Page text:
Traditionally the Acts of the Apostles has provided the framework for biographies of the Apostle Paul. In recent years, however, the historical value of the Acts has come into question. Many scholars argue that, despite the accuracy of many details, the text as a whole reflects the interests of Luke rather than objective reality.
This book presents a completely new, and much more vivid and dramatic, account of the life of Paul than any before. While continuing to give consideration to the Acts, Murphy-O'Connor reconstructs the apostle's life--from his childhood in Taursus and his years as a student in Jerusalem, to the successes and failures of his ministry--from his own writings. Reinforcing his critical analysis of Paul's letters with close attention to archaeology and contemporary texts, Murphy-O'Connor not only charts Paul's movements, but extracts a new understanding of his motives and the social and cultural aspects of his ministry. Most important of all, this biography transforms a fountain of theological ideas into a human being.
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From Kirkus Reviews:
Jerome Murphy-O'Connor is Professor of the New Testament at the École Biblique et Archéologique Française, Jerusalem. He is a world expert on Paul, and a contributor both to the Oxford Companion to the Bible, and the forthcoming Oxford Bible Commentary.
A dry historical tome that would be more aptly titled ``Paul: A Cultural History.'' The difficulties of doing ancient biography are compounded when one of the two major sources available is believed to be historically unreliable and corrupt. One of New Testament scholar Murphy-O'Connor's primary objectives is to demonstrate why Luke's account of Paul's life, contained in the Book of Acts, is an inaccurate basis for biography. Point well taken, but where to go from there? The author relies heavily on Paul's own letters, but the portrait available from them is incomplete at best. Paul revealed relatively little about his personal life, preferring to call attention to his mission. Some surprising hypotheses do emerge from this work. First, Murphy-O'Connor conjectures that Paul was not a bachelor, but a widower who had lost his family in some sort of tragedy. The psychological evidence for this is slim, and the historical evidence is nonexistent. Much stronger are the author's deductions about the letters themselves; he makes an excellent case for 2 Thessalonians as a genuine Pauline letter, a minority opinion among New Testament scholars. He also challenges Rome as the traditional site of Paul's imprisonment and demonstrates why Ephesus was a far more logical locale. The primary contribution of the book is not that it is a biography of Paul, but that it opens the door to Paul's world through geography, Roman history, and Jewish-Christian conflict. Unfortunately, the prose is mired in academic passivity and such dense phrases as ``abstracting from the spurious clarity of the philological argument.'' The book is so weighed down with cultural history that there is relatively little about Paul himself, and what there is seems to be mostly speculation. Acts, though historically imprecise, makes for a much better story. -- Copyright ©1996, Kirkus Associates, LP. All rights reserved.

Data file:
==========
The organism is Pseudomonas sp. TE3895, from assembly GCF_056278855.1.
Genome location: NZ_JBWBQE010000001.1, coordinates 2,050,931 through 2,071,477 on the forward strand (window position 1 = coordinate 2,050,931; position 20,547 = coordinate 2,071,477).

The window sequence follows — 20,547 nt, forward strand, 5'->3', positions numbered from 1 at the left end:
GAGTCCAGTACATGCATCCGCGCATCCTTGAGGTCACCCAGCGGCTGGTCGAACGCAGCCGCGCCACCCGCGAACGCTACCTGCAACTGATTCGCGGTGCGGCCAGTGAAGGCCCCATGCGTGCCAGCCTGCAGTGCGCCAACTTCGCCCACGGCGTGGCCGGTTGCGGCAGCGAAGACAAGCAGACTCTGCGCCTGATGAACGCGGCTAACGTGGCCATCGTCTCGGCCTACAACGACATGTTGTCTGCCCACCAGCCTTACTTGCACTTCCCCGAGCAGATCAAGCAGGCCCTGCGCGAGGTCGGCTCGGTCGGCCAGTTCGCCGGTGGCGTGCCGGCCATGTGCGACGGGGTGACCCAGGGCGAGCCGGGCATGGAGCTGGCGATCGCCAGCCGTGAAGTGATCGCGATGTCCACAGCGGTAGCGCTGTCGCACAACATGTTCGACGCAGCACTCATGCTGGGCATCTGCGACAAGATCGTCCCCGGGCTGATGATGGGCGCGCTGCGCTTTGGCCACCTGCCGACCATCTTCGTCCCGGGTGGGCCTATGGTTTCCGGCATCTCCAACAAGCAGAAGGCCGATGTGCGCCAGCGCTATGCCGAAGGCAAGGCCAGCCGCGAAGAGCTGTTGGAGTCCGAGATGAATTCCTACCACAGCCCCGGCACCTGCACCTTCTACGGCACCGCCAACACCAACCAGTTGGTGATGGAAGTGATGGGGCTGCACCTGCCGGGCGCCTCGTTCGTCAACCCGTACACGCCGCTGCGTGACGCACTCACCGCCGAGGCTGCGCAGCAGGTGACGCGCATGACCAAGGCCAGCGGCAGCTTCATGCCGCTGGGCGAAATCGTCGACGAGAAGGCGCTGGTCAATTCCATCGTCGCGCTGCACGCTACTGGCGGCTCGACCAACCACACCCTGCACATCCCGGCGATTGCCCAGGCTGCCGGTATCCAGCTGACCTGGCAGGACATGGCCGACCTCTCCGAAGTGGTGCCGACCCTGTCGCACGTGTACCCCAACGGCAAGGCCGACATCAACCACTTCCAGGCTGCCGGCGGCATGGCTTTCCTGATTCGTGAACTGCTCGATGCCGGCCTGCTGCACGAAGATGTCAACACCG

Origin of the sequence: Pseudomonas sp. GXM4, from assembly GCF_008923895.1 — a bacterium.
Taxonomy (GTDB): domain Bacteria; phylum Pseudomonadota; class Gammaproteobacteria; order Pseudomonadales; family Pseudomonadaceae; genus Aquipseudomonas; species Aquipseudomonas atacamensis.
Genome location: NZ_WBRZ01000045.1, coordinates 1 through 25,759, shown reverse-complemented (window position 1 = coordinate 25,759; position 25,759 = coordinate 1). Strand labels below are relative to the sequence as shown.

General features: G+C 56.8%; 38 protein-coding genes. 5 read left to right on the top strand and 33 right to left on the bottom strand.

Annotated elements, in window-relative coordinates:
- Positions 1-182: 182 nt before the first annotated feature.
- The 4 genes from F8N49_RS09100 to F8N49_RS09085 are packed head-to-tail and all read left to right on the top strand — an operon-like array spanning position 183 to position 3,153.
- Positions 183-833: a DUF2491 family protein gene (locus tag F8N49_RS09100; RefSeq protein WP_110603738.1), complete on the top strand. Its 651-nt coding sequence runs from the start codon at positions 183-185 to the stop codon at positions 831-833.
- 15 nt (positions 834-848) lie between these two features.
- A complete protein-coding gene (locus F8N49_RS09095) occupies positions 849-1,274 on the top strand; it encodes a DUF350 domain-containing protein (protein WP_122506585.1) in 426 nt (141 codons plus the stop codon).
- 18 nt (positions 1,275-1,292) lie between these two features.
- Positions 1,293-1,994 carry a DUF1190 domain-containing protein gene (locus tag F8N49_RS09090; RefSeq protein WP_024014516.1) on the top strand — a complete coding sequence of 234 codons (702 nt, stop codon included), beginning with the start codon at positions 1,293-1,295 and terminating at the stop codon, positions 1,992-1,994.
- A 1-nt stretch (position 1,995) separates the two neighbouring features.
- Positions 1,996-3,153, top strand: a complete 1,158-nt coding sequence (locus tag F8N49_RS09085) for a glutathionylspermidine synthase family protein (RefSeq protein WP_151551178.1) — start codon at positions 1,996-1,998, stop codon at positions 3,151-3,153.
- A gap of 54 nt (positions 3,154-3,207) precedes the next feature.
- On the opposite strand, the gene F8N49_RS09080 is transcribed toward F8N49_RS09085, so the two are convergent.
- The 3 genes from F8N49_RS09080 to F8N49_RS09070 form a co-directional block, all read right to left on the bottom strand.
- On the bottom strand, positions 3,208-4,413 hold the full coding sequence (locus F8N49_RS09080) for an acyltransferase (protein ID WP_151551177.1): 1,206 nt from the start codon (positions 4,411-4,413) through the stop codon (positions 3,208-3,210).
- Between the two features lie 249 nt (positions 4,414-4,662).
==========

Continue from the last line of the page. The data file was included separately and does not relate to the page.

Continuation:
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Descripción Oxford University Press, 1998. Paperback. Estado de conservación: New. Nº de ref. de la librería mon0000179886
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Descripción Oxford University Press, 1998. Paperback. Estado de conservación: New. book. Nº de ref. de la librería M0192853422
Descripción Oxford University Press, United Kingdom, 1998. Paperback. Estado de conservación: New. Revised ed.. Language: English . This book usually ship within 10-15 business days and we will endeavor to dispatch orders quicker than this where possible. Brand New Book. Here Jerome Murphy-O Connor presents a completely new, and much more vivid and dramatic account of the life of Paul than has ever previously been attempted. From his childhood in Tarsus and his years as a student in Jerusalem to the successes and failures of his ministry, this biography has no peer in terms of its detailed reconstructions of Paul s movements and motives. Traditionally, the Acts of the Apostles has provided the framework for the lives of Paul. In recent years, however, the historical value of the Acts has been called into question. Despite the accuracy of many details, they have been linked in ways which reflect the interests of Luke rather than objective reality. Critical assessment is called for if they are to be incorporated into a life of Paul. The prime source for a reconstruction of the Apostle s life must be his own writings. Recent advances in the study of the letters have brought to light new depths which enables them to be used for biographical purposes. The originality of this book lies in the combination of these two approaches, which are reinforced by close attention to the social and cultural aspects of Paul s ministry as revealed by archaeology and contemporary texts-and it transforms a fountain of theological ideas into a human being. Nº de ref. de la librería BTE9780192853424
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Descripción Estado de conservación: New. Oxford University Press, 1998. 432p. Paperback. fascinating reading Financial Times (Publisher's information). Condition: New Print on Demand. Printed on Demand. Nº de ref. de la librería 38179
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